Business Interruption Insurance – check your policy
Updated as of 15 June 2020
COVID-19 has resulted in the UK economy going into such a state of shock that most businesses have been enduring significant losses with almost no warning and without knowing when a level of normality will return. It’s not surprising, therefore, that many business leaders are looking at different ways to mitigate their losses. Whilst the government measures will certainly help to support many businesses for a while, it is also important to review the full plethora of contracts covering every aspect of the business. One of the first set of contracts that many business leaders reached for on hearing the news of the pandemic was their insurance policies and their business interruption cover in particular.
Many have been surprised to find that their policies won’t cover business interruption losses caused by having to close the workplace as a result of COVID-19 lockdown measures. Whilst many businesses may have procured business interruption policies, this is usually linked to closure being forced as a result of physical damage. Non-damage business interruption cover (which might cover the impact of a pandemic like COVID-19) has been available in the insurance market, but is either not commonly bought or is defined by reference to named viruses and diseases none of which (of course) include COVID-19 because it hadn’t been heard of at the time of underwriting.
Nevertheless, every business leader should check their policies. COVID-19 losses might be covered inadvertently. Some policies adopt the term “notifiable disease” (defined under the Health Protection (Notification) Regulations 2010) as a formal classification that triggers cover. When the UK government confirmed COVID-19 as a “notifiable disease”, those policies will be deemed to have covered COVID-19 related losses from that moment.
That may not be enough to get past the insurer. Some policies may feature a geographical exclusion clause: e.g. the notifiable disease must have manifested itself within a set radius of the insured premises. The scale of the infection is now so high as to make it likely that any premises will be close enough to a recorded case to qualify.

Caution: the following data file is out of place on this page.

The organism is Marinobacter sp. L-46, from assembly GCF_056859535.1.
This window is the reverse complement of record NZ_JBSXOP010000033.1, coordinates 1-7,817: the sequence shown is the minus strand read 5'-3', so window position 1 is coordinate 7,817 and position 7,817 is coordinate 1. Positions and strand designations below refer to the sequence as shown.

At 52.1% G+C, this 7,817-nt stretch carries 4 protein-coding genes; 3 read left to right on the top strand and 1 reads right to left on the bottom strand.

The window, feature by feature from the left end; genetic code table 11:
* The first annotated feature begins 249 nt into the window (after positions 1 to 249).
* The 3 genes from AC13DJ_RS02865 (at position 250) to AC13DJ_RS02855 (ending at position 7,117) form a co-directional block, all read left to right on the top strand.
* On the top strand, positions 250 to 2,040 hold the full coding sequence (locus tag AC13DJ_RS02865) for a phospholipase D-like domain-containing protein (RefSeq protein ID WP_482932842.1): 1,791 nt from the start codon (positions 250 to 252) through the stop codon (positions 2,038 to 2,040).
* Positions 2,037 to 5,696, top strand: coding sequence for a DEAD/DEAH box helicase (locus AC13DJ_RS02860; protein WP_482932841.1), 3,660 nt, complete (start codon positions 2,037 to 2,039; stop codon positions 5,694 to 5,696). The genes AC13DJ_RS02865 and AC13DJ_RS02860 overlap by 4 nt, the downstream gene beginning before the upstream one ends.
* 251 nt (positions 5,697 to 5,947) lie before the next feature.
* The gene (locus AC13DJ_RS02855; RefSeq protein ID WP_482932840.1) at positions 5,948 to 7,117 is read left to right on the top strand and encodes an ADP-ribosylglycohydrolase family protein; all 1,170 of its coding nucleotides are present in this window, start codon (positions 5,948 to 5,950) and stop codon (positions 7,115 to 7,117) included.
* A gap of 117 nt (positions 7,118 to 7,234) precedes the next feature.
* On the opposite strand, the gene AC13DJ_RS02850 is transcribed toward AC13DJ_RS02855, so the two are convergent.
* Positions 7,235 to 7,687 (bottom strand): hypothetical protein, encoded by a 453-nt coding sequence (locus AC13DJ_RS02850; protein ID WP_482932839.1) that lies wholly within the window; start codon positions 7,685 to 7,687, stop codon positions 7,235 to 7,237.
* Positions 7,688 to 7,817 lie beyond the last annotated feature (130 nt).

Perhaps unsurprisingly there has been considerable dispute over the appropriate interpretation of the policy wording in some cases which has led to many customers having what they believed to be valid claims rejected by their insurer. To help resolve the uncertainty the FCA have taken a test case to the High Court. The purpose is for the Court to provide its interpretation of a representative sample of policy wordings. The outcome of the test case will be binding on the insurers who are a party to the case. The FCA also state that the decision will “provide persuasive guidance for the interpretation of similar policy wordings and claims, that can be taken into account in other court cases including in Scotland and Northern Ireland, by the Financial Ombudsman Service and by the FCA in looking at whether insurers are handling claims fairly.”
More information on the FCA’s action can be found here https://www.fca.org.uk/firms/business-interruption-insurance.
The test case is due to be heard in the second half of July and we will see how this develops. In the meantime, we urge all clients to review their insurance policies and give serious consideration to notifying their insurers of a claim in order avoid a claim being denied at a later date. We are here help you in the event that you consider that your policy might provide cover. We will provide our existing clients with a free health-check of your policy to see if it provides the necessary cover.
Related to insurance cover, we would also recommend that business tenants check their leases to see if their rent suspension clauses have been triggered. This may require sight of the landlord’s insurance policy which the tenant may be paying for under the terms of the lease. More information can be found in our real estate section of our coronavirus hub.